Just because they're rich and famous doesn't mean they set it up in a way to pass it on to the next generation. Take Philip Seymour Hoffman. It is always especially tragic when anyone dies leaving young children. His tragic death also emphasizes the importance of continuing to examine your plan, especially when minor children are involved, and even more so when one's "life partner" is not actually their spouse.
There were significant defects in Hoffman's plan. He left a will that he signed in 2004, leaving his estate to his "friend and companion" who is the mother of his three children but is not his spouse. That estate is estimated to be $34 million. In 2004 the couple only had one child, who was named in the will.
Among the critical mistakes: the estate will bear a significant burden of paying estate taxes because it cannot use the unlimited marital deduction since they were not married. The will fails to provide for all of Hoffman's children, particularly the two born after 2004. The will is also public, depriving Hoffman and his estate of the privacy that he seems to have guarded during his lifetime.
How could this have been resolved? Marriage, for one, could have helped defray or avoid estate taxes now, allowing that money to grow and generate income for the benefit of Hoffman's family. It could have also removed any doubt as to whether it provided for children born after the will. And a living trust would have kept the will and other information about the estate away from prying eyes.
Perhaps the most important tool that Hoffman could have employed was an ongoing continuing relationship with a trusted estate planning attorney. A particularly interesting article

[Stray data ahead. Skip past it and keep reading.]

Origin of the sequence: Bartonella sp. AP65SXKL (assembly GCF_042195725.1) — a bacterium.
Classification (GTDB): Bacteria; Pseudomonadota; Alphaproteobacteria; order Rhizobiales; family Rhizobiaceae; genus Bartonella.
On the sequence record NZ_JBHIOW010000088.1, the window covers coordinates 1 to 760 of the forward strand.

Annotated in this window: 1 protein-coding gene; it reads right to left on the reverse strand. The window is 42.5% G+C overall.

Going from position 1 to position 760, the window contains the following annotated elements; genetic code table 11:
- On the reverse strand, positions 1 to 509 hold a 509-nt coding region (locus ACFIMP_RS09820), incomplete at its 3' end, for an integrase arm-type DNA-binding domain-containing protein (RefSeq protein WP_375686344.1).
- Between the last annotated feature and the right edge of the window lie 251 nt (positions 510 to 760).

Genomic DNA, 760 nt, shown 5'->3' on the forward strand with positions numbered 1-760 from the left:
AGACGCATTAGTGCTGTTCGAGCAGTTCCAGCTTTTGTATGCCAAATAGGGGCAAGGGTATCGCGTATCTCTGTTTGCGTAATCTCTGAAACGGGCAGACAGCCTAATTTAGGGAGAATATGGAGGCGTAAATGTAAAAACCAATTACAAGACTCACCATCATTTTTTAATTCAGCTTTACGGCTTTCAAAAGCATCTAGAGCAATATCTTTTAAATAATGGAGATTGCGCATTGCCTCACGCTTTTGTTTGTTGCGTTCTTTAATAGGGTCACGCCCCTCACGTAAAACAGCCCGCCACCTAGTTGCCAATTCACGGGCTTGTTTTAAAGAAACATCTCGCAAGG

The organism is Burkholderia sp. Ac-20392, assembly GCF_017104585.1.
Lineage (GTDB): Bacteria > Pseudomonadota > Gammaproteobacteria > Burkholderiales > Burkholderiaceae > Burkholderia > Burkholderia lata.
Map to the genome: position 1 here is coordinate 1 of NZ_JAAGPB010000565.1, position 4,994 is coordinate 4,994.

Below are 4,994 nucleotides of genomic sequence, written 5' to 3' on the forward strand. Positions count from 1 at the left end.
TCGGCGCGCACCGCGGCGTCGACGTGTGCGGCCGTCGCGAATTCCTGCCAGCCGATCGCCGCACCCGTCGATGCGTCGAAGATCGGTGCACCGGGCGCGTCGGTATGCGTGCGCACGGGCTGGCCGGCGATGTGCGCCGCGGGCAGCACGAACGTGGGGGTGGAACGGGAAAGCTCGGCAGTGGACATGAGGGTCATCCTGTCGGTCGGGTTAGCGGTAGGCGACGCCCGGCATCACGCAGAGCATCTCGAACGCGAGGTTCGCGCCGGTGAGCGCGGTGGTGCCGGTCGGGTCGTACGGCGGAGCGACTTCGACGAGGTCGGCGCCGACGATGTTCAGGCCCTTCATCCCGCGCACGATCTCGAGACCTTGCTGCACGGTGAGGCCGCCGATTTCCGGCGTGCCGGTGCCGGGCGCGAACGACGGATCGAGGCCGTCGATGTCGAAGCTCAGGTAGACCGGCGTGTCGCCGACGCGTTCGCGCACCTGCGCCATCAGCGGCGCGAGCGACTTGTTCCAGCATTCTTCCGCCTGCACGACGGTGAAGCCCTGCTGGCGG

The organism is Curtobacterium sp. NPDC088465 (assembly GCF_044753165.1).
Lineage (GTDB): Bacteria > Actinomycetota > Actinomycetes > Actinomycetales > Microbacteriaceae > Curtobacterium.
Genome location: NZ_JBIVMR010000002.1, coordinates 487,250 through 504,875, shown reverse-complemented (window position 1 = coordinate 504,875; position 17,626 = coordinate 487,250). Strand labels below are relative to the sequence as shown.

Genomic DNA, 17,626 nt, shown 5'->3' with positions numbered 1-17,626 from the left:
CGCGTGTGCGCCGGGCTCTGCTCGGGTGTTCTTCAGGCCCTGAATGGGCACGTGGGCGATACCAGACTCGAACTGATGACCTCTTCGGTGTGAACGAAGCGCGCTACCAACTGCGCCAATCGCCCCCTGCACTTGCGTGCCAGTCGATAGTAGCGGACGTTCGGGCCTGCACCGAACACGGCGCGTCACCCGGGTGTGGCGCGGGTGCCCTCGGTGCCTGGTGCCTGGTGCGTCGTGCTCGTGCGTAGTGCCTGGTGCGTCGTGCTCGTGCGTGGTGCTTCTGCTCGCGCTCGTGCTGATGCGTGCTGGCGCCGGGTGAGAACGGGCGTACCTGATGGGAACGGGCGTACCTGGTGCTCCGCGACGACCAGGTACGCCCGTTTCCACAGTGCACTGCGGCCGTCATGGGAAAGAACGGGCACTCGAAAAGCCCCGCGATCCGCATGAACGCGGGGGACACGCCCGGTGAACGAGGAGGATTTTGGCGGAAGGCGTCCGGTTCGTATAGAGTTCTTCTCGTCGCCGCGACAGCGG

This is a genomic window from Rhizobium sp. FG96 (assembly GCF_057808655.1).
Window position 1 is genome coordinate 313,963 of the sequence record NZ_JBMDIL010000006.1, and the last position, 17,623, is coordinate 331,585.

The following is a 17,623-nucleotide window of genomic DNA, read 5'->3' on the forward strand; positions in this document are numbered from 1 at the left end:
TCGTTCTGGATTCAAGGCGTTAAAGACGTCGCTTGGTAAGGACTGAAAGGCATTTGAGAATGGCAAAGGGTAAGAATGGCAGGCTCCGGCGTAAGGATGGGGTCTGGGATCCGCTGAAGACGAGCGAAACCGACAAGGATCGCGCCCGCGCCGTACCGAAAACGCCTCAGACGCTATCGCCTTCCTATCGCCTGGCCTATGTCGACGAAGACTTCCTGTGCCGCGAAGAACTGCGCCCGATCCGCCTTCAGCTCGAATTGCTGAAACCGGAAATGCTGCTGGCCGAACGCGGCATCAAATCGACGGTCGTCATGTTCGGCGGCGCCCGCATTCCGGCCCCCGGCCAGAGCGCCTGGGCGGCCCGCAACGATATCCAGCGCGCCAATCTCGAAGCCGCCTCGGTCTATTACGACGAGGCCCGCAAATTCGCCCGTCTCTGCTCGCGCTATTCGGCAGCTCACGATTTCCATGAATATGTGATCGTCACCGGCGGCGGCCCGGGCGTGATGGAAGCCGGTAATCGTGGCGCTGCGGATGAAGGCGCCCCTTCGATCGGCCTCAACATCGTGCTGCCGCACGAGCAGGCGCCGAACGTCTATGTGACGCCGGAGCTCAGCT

identifies the turning points in Hoffman's career that would have been prime opportunities for him to revisit his plan and fine tune it to adjust to his changed circumstances, no matter how slight.
One quote from that article is particularly apt:
In reality, an estate plan isn't just a static set of documents that are signed and then stuck in a safe deposit box until the client dies. An estate plan is a system of contracts, transactions and property arrangements that address and are dependent on financial, personal, and legal facts that change frequently. An estate plan is never complete. Like a financial plan, a business plan, income tax compliance, and healthcare strategies, an estate plan is dynamic, reflecting our clients' lives and our estate tax system. It needs consistent review and regular attention.
As estate planning attorneys, we must explain to the client the dynamic and continuing nature of estate planning, disability planning and business succession planning. We must resist the idea of fixed-fee, off-the-shelf estate plans and engagements that are considered to terminate after a single execution ceremony. Instead, the attorney and client must accept the engagement as a lifetime relationship and recognize that the estate plan will and should change over time, sometimes as a whole and sometimes in pieces. Of course, when the client dies, we'll be sad, but we'll also be proud of the role we've played as the client's trusted advisor, and we'll be confident that the client's estate plan will represent the best we could have done.